Sold locally at Fairway Market in Paramus, Foodtown in North Arlington and Whole Foods in Ridgewood, Paramus and Edgewater, and online through the company’s website, sauce varieties include marinara, tomatobasil, garden vegetable and “spicy”—a zesty blend of crushed or whole Jersey tomatoes, California garlic, oregano, Israeli basil and crushed red-pepper fl akes.

The sauces retail for between $3.99 and $5.99 per 25-ounce can, and they’re low in sodium and gluten-free with no added sugars.


Say, Cheese!

What’s a holiday gathering without an irresistible platter of fine fromage? Happily, you’ll find an abundance of delicious cheeses  from around the world at CHEZ CHEESE (201-568-2050), a 1,200-square-foot gourmet cheese shop and eatery in Tenafly.

“About 75 percent of our cheeses are imported, mostly from Europe, though we do offer cheeses from different regions of this country,” says co-owner Pat Lamson, who runs the shop with her brother, Peter Quinn. “We cut the cheeses fresh and offer samples of anything you’d like to try.”

Among the shop’s offerings are Camembert from France, Montagnolo from Bavaria, aged Prima Donna Gouda from Holland and Vermont cheddar. The shop also makes about seven cheeses in-house, including a black caviar and scallion log and a sun-dried tomato and basil torte, which consists of goat cheese, Swiss cheese, sun-dried tomatoes and pesto. For a delicious sampling, you can purchase cheese platters for $45 to $85 each.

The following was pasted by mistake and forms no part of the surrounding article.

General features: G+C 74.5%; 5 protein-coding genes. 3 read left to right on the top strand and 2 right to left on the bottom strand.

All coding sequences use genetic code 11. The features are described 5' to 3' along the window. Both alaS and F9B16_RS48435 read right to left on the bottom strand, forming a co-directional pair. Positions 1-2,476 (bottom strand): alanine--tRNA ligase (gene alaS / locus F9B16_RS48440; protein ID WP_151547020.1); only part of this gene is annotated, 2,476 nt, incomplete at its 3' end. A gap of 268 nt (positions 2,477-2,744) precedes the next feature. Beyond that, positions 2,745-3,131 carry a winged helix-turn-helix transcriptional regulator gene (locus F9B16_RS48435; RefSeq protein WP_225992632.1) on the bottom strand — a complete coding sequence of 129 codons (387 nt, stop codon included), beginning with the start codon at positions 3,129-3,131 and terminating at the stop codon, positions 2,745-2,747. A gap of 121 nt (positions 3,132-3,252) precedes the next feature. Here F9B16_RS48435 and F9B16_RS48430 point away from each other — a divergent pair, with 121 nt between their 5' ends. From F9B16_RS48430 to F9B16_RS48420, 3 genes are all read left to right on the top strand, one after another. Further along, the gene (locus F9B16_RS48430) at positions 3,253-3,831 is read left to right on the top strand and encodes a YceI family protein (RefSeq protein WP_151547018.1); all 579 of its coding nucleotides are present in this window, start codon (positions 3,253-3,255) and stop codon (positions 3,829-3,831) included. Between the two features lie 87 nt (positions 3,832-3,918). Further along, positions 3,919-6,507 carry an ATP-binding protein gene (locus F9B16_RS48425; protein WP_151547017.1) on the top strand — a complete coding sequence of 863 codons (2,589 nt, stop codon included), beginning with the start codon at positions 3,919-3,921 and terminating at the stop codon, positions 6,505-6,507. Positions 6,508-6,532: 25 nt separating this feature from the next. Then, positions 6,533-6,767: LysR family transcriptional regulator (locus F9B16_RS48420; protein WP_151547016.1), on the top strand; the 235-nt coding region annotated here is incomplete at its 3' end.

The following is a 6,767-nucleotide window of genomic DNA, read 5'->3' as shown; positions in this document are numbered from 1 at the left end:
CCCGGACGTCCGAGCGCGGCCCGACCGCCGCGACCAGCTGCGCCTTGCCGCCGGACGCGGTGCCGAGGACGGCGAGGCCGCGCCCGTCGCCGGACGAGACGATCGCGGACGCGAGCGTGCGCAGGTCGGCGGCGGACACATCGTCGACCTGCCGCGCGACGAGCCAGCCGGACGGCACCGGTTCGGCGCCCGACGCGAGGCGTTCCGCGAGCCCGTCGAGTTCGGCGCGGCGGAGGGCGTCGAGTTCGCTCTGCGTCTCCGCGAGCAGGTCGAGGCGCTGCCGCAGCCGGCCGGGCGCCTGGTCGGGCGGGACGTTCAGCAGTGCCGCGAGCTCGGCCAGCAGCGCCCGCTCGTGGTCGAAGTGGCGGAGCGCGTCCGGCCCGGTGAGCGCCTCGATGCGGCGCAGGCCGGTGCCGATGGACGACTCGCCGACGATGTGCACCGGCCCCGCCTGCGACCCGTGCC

The shop also offers a lunch and catering menu of freshly made soups, sandwiches (not necessarily cheese) and other prepared foods.


Sweet treats galore

Looking to make the holiday season sweeter? Check out the mouthwatering chocolate confections at CRITCHLEY’S CANDIES in River Edge (201-967-1800).

“We’ve got just about any seasonal mold you can think of, from turkeys for Thanksgiving to Santa Clauses for Christmas to Easter bunnies in the spring,” says owner Steve Engleberg of the 57-year-old shop, open from September through June each year.

Other popular candies in December include butter crunch, Figaro truffl es, vanilla and chocolate fudge and handdipped, dark chocolate covered strawberries—the shop’s best seller. Watching your diet? Critchley’s also offers 25 varieties of sugar-free candies. (Fudge and pure chocolate confections cost $14.98 per pound; specialty chocolates, such as those filled with fruit or nuts, cost $21.98 per pound.)

For a tasty gift idea, order a candy basket ($28.98 to $150.98) or box ($4.98 to $49.98), or choose from a variety of kid-friendly treats, such as chocolate ballerinas, jet planes, trucks, soccer balls, baseballs and footballs.